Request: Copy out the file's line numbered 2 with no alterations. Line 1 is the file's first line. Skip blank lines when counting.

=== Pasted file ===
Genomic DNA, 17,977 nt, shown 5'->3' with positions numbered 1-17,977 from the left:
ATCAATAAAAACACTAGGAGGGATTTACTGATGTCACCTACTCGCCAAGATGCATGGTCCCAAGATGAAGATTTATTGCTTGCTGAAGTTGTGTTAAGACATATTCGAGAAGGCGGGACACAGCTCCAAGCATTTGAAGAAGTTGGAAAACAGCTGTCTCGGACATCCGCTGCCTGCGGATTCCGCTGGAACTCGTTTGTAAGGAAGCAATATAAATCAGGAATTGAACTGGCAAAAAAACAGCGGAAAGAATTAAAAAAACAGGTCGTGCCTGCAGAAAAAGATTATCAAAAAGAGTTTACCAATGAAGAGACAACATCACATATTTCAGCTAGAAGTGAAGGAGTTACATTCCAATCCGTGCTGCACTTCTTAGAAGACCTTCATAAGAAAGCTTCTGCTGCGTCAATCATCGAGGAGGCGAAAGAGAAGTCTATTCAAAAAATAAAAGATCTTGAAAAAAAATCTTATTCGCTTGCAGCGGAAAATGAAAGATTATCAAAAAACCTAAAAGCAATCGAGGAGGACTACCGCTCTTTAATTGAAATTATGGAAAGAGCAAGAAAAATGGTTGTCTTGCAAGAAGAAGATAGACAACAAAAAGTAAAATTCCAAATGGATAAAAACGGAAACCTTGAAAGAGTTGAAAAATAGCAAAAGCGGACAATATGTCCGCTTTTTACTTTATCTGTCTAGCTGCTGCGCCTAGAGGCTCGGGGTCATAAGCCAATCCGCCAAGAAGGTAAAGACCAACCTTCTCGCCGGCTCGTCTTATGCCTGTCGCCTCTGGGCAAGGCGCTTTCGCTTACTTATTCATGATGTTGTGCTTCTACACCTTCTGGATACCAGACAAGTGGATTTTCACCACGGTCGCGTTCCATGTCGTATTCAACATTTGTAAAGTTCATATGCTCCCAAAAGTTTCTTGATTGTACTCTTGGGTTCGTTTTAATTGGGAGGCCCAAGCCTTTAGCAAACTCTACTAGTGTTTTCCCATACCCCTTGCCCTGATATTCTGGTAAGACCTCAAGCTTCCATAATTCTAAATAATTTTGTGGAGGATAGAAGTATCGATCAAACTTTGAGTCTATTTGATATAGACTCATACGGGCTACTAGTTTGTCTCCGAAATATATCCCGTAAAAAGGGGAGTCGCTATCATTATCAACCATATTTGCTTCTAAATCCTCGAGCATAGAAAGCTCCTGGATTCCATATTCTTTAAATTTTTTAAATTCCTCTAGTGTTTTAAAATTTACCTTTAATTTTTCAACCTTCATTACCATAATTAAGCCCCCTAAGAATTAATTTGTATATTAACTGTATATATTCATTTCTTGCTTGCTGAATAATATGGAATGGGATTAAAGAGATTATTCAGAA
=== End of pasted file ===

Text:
ATCAATAAAAACACTAGGAGGGATTTACTGATGTCACCTACTCGCCAAGATGCATGGTCCCAAGATGAAGATTTATTGCTTGCTGAAGTTGTGTTAAGACATATTCGAGAAGGCGGGACACAGCTCCAAGCATTTGAAGAAGTTGGAAAACAGCTGTCTCGGACATCCGCTGCCTGCGGATTCCGCTGGAACTCGTTTGTAAGGAAGCAATATAAATCAGGAATTGAACTGGCAAAAAAACAGCGGAAAGAATTAAAAAAACAGGTCGTGCCTGCAGAAAAAGATTATCAAAAAGAGTTTACCAATGAAGAGACAACATCACATATTTCAGCTAGAAGTGAAGGAGTTACATTCCAATCCGTGCTGCACTTCTTAGAAGACCTTCATAAGAAAGCTTCTGCTGCGTCAATCATCGAGGAGGCGAAAGAGAAGTCTATTCAAAAAATAAAAGATCTTGAAAAAAAATCTTATTCGCTTGCAGCGGAAAATGAAAGATTATCAAAAAACCTAAAAGCAATCGAGGAGGACTACCGCTCTTTAATTGAAATTATGGAAAGAGCAAGAAAAATGGTTGTCTTGCAAGAAGAAGATAGACAACAAAAAGTAAAATTCCAAATGGATAAAAACGGAAACCTTGAAAGAGTTGAAAAATAGCAAAAGCGGACAATATGTCCGCTTTTTACTTTATCTGTCTAGCTGCTGCGCCTAGAGGCTCGGGGTCATAAGCCAATCCGCCAAGAAGGTAAAGACCAACCTTCTCGCCGGCTCGTCTTATGCCTGTCGCCTCTGGGCAAGGCGCTTTCGCTTACTTATTCATGATGTTGTGCTTCTACACCTTCTGGATACCAGACAAGTGGATTTTCACCACGGTCGCGTTCCATGTCGTATTCAACATTTGTAAAGTTCATATGCTCCCAAAAGTTTCTTGATTGTACTCTTGGGTTCGTTTTAATTGGGAGGCCCAAGCCTTTAGCAAACTCTACTAGTGTTTTCCCATACCCCTTGCCCTGATATTCTGGTAAGACCTCAAGCTTCCATAATTCTAAATAATTTTGTGGAGGATAGAAGTATCGATCAAACTTTGAGTCTATTTGATATAGACTCATACGGGCTACTAGTTTGTCTCCGAAATATATCCCGTAAAAAGGGGAGTCGCTATCATTATCAACCATATTTGCTTCTAAATCCTCGAGCATAGAAAGCTCCTGGATTCCATATTCTTTAAATTTTTTAAATTCCTCTAGTGTTTTAAAATTTACCTTTAATTTTTCAACCTTCATTACCATAATTAAGCCCCCTAAGAATTAATTTGTATATTAACTGTATATATTCATTTCTTGCTTGCTGAATAATATGGAATGGGATTAAAGAGATTATTCAGAA